One of the most common questions we get about combustible dust is whether an industrial vacuum is really necessary. Won’t a shop-style vacuum do the trick?
While shop-style vacuums (i.e., the kind you’ll find at The Home Depot or Lowe’s) are great for cleaning your garage, your home woodworking shop, and even some commercial applications, they aren’t recommended for industrial applications. This is because they frequently create sparks. If combustible dust is present, using these vacuums can create a significant explosion hazard.
What NFPA 652 says about vacuum cleaners
Combustible dust is a major problem in manufacturing and industrial processing facilities. It causes fires and explosions every single day. Fortunately, most of them are contained before they become big enough to make the news. But every wayward spark in a processing plant has the potential to cause an explosion if it comes into contact with the right dust cloud.
To help processors understand this hazard and prevent incidents, the National Fire Protection Association (NFPA) issued NFPA 652: Standard on the Fundamentals of Combustible Dust. This standard identifies specific design requirements for portable vacuums used in all facilities that manufacture, process, blend, convey, repackage, generate, or handle combustible dusts, even if those facilities aren’t classified as hazardous locations.
These requirements include:
- Vacuums must be constructed from conductive materials.
- Hoses must be conductive or static dissipative.
- All conductive components must be bonded and grounded.
- Dust-laden air must not pass through the fan or blower.
- And more — view the full list here.
Most shop-style vacuums don’t meet all of these requirements. And because they don’t meet these requirements, they can pose an explosion risk.
Let’s look at the properties of many shop-style vacuums that make them not just insufficient, but dangerous, for combustible dust applications.
Insulative, rather than conductive, materials
The first few design requirements in NFPA 652 specify that vacuums and their hoses must be constructed using conductive or dissipative materials. These terms refer to how easily an electric charge flows across the surface of the materials. Both conductive and dissipative materials allow electricity to flow easily to ground.
Insulative materials, on the other hand, do not allow an electric charge to flow to ground. Instead, the charge builds up over time, and when it discharges, sparks can fly.
True industrial vacuum cleaners are built using stainless steel or other conductive materials that are electrostatic discharge safe. Most shop-style vacuums are not. They often have bodies made of plastic and hoses made of rubber — both of these materials are insulative. In addition, most shop-style vacuums have a small cartridge filter that is not antistatic. All of these components contribute to an explosion risk.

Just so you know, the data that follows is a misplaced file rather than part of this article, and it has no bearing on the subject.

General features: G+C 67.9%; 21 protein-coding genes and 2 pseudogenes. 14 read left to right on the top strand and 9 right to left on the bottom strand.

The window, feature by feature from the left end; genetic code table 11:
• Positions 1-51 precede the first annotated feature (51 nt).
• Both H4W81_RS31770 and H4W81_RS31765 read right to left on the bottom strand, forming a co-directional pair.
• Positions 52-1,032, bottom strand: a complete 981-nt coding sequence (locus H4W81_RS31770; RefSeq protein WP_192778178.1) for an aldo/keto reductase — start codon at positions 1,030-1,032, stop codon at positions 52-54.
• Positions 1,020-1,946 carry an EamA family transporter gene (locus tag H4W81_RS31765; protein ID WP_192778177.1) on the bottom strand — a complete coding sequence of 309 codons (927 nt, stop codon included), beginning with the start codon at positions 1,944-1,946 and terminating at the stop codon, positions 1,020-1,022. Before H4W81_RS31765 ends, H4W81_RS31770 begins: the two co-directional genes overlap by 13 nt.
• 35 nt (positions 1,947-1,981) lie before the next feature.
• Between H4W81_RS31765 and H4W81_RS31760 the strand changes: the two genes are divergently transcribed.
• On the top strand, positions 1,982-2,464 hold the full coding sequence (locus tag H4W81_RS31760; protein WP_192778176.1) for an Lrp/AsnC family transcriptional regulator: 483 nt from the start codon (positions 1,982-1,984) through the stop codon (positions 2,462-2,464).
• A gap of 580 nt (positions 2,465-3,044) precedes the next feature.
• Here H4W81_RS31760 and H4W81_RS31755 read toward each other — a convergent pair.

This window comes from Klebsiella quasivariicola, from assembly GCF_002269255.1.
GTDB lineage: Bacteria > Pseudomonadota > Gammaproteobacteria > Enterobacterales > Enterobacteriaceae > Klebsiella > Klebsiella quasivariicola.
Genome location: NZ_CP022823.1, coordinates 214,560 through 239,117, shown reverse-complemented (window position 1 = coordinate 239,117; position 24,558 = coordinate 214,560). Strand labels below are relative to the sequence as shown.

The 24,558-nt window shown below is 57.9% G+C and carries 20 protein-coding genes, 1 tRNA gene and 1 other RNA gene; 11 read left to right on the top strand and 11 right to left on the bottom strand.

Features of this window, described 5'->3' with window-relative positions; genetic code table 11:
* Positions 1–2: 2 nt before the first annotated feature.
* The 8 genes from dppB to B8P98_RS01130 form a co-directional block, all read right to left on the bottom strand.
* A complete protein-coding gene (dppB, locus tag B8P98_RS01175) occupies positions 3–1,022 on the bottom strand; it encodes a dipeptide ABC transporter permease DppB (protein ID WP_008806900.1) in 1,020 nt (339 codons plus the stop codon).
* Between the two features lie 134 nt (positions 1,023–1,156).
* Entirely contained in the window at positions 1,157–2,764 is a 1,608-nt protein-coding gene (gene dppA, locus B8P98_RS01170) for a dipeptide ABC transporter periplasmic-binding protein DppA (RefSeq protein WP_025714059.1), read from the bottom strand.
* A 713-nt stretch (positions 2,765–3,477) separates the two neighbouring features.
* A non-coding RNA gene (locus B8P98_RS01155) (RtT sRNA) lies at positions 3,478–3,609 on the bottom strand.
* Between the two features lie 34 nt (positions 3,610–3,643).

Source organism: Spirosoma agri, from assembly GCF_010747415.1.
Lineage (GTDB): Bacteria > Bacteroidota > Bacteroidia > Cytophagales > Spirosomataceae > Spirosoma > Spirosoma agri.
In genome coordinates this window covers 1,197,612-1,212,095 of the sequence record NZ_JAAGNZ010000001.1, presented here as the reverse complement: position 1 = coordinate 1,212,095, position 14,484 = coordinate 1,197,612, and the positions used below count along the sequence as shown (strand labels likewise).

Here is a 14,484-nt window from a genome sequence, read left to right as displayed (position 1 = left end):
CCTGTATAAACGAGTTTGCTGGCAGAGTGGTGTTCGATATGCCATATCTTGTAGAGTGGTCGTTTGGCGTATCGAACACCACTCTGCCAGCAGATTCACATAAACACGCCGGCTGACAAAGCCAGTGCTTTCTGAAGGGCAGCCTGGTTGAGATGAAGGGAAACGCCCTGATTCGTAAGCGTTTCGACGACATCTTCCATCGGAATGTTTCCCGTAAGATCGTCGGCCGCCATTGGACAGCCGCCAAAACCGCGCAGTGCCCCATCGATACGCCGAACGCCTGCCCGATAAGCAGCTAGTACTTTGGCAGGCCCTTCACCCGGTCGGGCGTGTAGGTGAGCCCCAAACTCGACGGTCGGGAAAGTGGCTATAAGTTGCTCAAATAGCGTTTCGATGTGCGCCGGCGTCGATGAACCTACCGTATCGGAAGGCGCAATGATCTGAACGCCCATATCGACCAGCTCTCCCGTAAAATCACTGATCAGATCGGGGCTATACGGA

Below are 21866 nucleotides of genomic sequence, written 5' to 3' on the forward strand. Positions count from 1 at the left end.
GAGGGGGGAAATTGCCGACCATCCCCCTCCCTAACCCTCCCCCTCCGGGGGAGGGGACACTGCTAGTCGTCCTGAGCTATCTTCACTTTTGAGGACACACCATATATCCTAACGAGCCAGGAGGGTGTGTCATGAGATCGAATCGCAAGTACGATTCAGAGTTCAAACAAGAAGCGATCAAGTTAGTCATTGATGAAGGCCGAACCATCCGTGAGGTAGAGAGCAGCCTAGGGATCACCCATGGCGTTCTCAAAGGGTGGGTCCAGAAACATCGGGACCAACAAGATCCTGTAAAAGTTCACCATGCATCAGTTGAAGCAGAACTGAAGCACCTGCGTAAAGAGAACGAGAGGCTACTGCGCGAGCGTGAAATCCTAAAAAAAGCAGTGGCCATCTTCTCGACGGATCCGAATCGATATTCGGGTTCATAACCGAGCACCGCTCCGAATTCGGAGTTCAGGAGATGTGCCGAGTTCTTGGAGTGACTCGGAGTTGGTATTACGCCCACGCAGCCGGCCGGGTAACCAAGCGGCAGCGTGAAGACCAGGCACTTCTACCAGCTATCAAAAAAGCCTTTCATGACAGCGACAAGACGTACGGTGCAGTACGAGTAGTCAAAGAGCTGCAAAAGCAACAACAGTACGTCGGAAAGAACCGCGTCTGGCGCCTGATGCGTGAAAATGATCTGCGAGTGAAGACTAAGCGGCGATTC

NFPA 652 also requires that all conductive components be bonded and grounded. This is because if a charged, ungrounded object comes into contact with a grounded object, it can cause a spark or an electric arc. If that spark or arc reaches a combustible dust cloud, it can put an entire facility at risk.
All conductive components on industrial vacuum cleaners are bonded and grounded. With a shop-style vacuum cleaner, this may not be the case.
A cautionary tale
“Using a shop vac to minimize dust may sound like a good idea, but I’ll stick with an explosion-proof dust collection system–like those used for woodworking. We used to use a shop vac to clean the milling room, until one of our employees got (quite literally) knocked on her butt by a static electric discharge from the grain passing through the plastic hose. Now every bit of plastic the grain passes through (drop tubes, dust collection hoses) in our mill house has a grounding wire inside, even if the run is only a foot or less.”
Another problem some shop-style vacuum users report is the motor sparking. This can happen even with brand new machines, and typically will get worse over time as the motor brushes wear out.
As we mentioned before, where combustible dust is present, any spark could be the one that sets off a catastrophic event. A vacuum cleaner whose motor sparks every time you use it presents too many opportunities for such an event to occur.
Shocking the operator
Finally, if you read the online forums for communities where shop-style vacuums are used, like woodworking and homebuilding, you’ll quickly encounter another problem commonly reported for shop-style vacuums: they shock the operator.
This leads to risk in a couple of ways. First, the shock itself is a spark, which can cause an explosion. But also, getting shocked is annoying and painful, and it can disincentivize people to use the vacuum to perform thorough housekeeping. If you decide not to clean your backyard workshop for a couple of days, you’ll end up with a messy workshop. If you decide not to clean your processing facility, you could end up with a hazardous level of dust accumulation.
Shop-style vacuums simply weren’t made for the demands of collecting combustible dust in a manufacturing or industrial processing facility. Using them can be dangerous to your plant and your workers.
It can also result in penalties. For example, in 2010, OSHA fined a pellet mill $30,000 for violations including “the use of an unapproved spark-producing shop vacuum in a Class II, Division 2 location, and not training employees on specific work procedures to protect themselves from the explosive properties of wood dust.”